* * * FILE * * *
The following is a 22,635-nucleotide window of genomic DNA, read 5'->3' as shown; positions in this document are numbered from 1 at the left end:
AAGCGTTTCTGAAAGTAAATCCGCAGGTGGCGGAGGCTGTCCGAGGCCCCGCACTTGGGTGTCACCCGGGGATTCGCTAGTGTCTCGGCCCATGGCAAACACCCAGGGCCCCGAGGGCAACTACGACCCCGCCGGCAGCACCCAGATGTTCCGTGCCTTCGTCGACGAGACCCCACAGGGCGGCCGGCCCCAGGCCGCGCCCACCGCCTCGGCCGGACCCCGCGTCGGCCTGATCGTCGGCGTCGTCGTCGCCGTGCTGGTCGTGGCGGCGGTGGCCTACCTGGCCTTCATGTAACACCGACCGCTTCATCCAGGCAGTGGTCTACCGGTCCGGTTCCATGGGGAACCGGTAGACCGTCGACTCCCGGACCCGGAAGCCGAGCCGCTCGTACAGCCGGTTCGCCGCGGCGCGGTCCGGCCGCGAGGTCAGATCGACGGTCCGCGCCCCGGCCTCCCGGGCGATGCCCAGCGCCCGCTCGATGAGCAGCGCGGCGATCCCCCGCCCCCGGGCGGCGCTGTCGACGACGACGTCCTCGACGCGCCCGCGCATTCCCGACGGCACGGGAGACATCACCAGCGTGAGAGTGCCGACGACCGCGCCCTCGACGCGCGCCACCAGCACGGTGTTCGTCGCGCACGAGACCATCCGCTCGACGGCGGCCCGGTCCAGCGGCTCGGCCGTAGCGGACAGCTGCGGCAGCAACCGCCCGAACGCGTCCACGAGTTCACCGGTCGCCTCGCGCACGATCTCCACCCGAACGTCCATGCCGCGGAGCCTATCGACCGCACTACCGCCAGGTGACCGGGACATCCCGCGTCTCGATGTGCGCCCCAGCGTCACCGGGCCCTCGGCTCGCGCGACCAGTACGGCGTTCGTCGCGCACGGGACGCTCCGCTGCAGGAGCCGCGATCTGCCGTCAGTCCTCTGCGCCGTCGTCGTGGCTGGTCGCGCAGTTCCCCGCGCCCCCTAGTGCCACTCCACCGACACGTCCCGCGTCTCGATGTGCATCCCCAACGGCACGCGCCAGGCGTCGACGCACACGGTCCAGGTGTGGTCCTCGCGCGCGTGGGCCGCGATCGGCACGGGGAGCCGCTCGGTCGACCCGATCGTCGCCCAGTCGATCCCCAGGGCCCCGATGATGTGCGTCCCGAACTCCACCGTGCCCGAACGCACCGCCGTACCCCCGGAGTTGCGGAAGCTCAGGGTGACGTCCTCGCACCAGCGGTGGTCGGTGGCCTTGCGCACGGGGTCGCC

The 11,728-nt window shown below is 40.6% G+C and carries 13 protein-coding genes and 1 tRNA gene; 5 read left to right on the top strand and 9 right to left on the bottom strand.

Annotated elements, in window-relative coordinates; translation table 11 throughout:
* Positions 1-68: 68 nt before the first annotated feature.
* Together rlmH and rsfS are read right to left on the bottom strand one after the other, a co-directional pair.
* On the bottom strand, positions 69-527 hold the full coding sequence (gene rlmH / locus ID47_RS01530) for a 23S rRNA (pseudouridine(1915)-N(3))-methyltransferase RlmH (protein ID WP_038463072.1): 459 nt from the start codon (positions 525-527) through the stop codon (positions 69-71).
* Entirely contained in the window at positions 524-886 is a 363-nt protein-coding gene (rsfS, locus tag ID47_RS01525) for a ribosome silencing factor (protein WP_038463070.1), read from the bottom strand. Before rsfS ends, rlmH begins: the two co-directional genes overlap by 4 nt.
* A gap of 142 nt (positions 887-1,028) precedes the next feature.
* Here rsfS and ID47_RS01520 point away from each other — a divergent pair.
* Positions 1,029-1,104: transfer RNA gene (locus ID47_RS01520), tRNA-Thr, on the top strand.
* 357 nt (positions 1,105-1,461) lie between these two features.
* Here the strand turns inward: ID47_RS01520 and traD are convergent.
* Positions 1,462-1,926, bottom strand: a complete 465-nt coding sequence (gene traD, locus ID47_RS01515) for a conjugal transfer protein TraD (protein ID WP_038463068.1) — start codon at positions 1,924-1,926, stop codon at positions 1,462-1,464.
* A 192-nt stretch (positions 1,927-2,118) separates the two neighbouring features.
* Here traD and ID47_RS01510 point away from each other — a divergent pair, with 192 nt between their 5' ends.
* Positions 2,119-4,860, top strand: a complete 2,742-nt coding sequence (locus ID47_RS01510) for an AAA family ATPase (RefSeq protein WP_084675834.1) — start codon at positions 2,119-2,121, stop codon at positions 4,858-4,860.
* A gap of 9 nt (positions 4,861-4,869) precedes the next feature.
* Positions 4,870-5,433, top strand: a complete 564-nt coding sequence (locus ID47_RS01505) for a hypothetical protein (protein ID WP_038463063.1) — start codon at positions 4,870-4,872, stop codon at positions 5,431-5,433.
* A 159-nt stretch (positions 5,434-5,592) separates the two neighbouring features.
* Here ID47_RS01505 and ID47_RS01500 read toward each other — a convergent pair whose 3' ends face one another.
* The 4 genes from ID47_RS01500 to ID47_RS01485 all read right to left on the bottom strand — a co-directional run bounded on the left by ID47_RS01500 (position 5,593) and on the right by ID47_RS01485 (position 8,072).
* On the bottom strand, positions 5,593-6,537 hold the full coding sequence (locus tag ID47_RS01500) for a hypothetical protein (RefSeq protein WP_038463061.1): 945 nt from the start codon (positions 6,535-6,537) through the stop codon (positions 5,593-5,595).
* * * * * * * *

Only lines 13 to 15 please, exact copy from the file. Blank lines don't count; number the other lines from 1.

* Here the strand turns inward: ID47_RS01520 and traD are convergent.
* Positions 1,462-1,926, bottom strand: a complete 465-nt coding sequence (gene traD, locus ID47_RS01515) for a conjugal transfer protein TraD (protein ID WP_038463068.1) — start codon at positions 1,924-1,926, stop codon at positions 1,462-1,464.
* A 192-nt stretch (positions 1,927-2,118) separates the two neighbouring features.